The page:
For his Broadway debut, Hayes was teamed with Tony Award-winning star Kristen Chenoweth, whom I must agree with the majority of reviewers who say she was miscast in the role of cafeteria worker Fran Kublelik. Though Chenoweth wonderfully sang and acted the role ( of what little there was of it, since the producers interpolated the Bacharach song "I Say a Little Prayer" to give Chenoweth more to do ) , she nonetheless exuded so much strength and confidence that you didn't buy her character's suicide attempt ( even though Tony Goldwyn proved himself yet again playing a sleazeball as Fran's initial love interest, the married executive J.D. Sheldrake ) .

It seems clear that Promises, Promises was revived in part to ride the 1960s cool coattails inspired by the AMC TV series Mad Men ( director/choreographer Rob Ashford and design team pushed back the musicals setting to the early 1960s ) . While a pleasant production, Promises, Promises truly comes to life when Katie Finneran arrives in the second act as the growling and drunken bar floozy Marge MacDougall.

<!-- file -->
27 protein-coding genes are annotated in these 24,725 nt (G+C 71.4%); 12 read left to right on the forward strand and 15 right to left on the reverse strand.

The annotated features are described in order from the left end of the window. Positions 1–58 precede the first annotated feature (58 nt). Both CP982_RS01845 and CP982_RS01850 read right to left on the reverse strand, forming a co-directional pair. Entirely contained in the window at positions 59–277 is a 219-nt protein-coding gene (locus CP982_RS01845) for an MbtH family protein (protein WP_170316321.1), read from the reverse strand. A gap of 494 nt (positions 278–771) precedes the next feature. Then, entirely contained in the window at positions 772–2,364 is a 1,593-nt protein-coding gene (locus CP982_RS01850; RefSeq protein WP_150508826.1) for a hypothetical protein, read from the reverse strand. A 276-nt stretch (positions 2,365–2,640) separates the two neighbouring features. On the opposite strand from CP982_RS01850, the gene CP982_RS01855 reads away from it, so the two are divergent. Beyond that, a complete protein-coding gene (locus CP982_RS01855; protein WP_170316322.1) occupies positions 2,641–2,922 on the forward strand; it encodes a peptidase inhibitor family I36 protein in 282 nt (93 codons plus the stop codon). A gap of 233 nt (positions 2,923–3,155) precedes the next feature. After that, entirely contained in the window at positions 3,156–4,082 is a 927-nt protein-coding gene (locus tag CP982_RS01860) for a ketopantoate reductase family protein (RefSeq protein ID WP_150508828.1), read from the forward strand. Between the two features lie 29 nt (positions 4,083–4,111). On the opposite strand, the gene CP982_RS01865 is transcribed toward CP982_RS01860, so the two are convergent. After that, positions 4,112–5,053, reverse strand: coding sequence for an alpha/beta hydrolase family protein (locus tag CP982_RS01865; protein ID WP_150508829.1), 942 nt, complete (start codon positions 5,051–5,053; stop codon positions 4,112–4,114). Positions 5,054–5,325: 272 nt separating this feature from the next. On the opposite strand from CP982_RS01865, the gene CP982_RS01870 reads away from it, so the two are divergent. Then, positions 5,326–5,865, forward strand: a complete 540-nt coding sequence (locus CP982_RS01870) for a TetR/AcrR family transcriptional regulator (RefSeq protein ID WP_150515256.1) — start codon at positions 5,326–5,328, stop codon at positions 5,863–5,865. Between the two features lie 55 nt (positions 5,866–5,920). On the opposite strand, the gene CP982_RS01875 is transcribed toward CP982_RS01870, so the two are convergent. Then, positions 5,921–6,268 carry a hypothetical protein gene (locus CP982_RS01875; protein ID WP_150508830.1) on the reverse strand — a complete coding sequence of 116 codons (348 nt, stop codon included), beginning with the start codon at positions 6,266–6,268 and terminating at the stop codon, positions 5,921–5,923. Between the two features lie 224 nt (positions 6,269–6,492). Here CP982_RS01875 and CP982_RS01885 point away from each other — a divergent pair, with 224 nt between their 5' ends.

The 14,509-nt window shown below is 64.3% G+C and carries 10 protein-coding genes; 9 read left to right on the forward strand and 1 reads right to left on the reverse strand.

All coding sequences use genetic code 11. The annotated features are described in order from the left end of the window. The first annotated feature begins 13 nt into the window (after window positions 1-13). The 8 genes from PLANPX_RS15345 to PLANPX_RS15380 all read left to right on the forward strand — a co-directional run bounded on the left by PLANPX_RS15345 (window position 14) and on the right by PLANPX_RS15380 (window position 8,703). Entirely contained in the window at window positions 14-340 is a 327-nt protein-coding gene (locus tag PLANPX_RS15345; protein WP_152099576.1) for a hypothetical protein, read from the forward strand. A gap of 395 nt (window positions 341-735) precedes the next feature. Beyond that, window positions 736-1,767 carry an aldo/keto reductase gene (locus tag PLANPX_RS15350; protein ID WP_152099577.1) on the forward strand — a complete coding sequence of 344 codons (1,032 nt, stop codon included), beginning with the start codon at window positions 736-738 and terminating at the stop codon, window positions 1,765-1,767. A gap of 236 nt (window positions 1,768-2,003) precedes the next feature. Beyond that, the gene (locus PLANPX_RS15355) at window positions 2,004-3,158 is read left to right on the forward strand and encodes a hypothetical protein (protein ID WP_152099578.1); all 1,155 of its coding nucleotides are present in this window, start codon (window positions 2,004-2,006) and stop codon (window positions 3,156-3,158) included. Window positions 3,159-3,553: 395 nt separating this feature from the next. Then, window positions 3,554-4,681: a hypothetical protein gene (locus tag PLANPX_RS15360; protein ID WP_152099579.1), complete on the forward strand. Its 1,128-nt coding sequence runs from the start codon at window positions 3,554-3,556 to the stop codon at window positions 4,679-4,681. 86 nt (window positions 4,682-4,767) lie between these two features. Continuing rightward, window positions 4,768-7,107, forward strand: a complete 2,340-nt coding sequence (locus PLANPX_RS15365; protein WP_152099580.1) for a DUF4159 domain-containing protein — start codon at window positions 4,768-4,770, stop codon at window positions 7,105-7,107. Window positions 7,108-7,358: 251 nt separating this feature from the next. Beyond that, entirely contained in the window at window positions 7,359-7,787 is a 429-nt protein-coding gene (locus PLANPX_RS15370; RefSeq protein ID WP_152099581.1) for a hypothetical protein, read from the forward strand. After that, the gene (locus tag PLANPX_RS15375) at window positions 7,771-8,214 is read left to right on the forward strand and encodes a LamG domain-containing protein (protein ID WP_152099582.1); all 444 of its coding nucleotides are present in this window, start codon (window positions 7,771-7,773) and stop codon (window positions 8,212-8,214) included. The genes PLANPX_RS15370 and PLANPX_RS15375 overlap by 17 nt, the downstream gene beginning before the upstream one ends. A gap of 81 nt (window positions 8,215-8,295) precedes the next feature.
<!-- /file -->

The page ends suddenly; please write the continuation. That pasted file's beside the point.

Finneran rightly won a Tony Award for her performance that made you wish the rest of the show was as fun as her two scene-stealing appearances. Finneran is set to leave the production on Oct. 10 ( she's pregnant ) and is to be replaced by Saturday Night Live alumna Molly Shannon. But you better hurry to catch this hit revival, since Promises, Promises has posted a Jan. 2 closing notice.

There currently is not a closing notice for the first Broadway revival of Stephen Sondheim and Hugh Wheeler's 1973 musical A Little Night Music ( based upon Ingmar Bergman's 1955 film Smiles of a Summer Night ) . But with the recent news that Peters is set to star as Sally in a future Kennedy Center production of Sondheim's 1971 musical, Follies, it's a sign that this once-in-a-lifetime Broadway casting occasion is one that won't last.

When legendary Sondheim leading ladies Peters and Stritch were announced to respectively take over the roles of Desiree and Madame Armfeldt from Catherine Zeta-Jones and Angela Lansbury in A Little Night Music this past summer, the queer opera blog Parterre.com posted a headline that joked, "History of Gay Culture to Peak in July."